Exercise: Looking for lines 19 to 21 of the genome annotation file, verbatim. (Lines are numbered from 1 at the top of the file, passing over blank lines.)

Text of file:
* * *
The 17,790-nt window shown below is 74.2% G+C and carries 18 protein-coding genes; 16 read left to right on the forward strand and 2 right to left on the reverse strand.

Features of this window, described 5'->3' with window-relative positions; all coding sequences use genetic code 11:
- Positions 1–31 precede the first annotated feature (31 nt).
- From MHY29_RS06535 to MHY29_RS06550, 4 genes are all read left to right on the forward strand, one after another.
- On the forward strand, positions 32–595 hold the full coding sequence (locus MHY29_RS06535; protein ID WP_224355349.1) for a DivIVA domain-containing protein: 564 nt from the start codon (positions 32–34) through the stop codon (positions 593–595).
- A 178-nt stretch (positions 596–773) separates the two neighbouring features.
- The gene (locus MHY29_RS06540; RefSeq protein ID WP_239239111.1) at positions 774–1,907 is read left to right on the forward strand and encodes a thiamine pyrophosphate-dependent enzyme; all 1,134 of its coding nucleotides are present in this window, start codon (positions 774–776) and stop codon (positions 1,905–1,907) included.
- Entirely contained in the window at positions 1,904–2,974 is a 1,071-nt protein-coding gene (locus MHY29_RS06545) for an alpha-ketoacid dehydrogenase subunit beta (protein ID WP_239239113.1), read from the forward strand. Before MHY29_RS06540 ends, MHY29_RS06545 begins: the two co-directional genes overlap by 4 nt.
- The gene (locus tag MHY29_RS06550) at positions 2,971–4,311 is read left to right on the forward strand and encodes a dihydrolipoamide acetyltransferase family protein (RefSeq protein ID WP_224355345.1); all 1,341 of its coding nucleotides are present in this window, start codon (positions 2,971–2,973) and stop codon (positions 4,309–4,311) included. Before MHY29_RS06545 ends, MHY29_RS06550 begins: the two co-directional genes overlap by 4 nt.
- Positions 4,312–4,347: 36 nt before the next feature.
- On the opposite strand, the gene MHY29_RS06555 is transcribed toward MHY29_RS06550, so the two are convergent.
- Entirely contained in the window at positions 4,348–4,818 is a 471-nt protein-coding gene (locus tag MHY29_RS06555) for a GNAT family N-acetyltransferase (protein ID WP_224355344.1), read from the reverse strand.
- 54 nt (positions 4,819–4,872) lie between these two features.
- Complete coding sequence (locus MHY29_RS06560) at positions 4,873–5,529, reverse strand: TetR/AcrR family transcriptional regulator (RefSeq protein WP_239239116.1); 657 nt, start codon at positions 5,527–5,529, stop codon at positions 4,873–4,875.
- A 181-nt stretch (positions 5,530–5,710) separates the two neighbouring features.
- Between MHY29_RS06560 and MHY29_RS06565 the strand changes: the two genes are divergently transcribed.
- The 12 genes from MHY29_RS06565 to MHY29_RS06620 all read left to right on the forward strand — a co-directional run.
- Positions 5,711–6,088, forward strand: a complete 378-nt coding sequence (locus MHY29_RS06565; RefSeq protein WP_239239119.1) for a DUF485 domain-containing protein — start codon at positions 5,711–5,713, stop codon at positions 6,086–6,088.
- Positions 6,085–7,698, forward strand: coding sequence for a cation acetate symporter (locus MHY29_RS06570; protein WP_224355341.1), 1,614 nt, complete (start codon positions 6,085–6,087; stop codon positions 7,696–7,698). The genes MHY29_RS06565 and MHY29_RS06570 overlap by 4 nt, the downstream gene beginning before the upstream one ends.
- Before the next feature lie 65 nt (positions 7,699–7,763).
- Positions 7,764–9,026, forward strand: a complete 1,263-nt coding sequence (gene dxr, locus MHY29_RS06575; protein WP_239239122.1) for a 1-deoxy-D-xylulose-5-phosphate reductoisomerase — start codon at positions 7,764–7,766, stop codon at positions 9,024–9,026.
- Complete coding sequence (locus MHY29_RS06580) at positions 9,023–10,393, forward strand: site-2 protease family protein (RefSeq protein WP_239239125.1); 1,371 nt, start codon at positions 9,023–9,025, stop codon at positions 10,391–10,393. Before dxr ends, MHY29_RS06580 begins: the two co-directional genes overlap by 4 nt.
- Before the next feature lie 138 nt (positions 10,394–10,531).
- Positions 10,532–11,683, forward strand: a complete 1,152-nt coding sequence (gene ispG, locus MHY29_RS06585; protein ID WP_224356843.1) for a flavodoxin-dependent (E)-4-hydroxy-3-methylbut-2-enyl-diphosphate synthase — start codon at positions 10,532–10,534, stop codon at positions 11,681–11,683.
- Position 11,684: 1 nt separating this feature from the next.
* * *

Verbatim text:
- Positions 6,085–7,698, forward strand: coding sequence for a cation acetate symporter (locus MHY29_RS06570; protein WP_224355341.1), 1,614 nt, complete (start codon positions 6,085–6,087; stop codon positions 7,696–7,698). The genes MHY29_RS06565 and MHY29_RS06570 overlap by 4 nt, the downstream gene beginning before the upstream one ends.
- Before the next feature lie 65 nt (positions 7,699–7,763).
- Positions 7,764–9,026, forward strand: a complete 1,263-nt coding sequence (gene dxr, locus MHY29_RS06575; protein WP_239239122.1) for a 1-deoxy-D-xylulose-5-phosphate reductoisomerase — start codon at positions 7,764–7,766, stop codon at positions 9,024–9,026.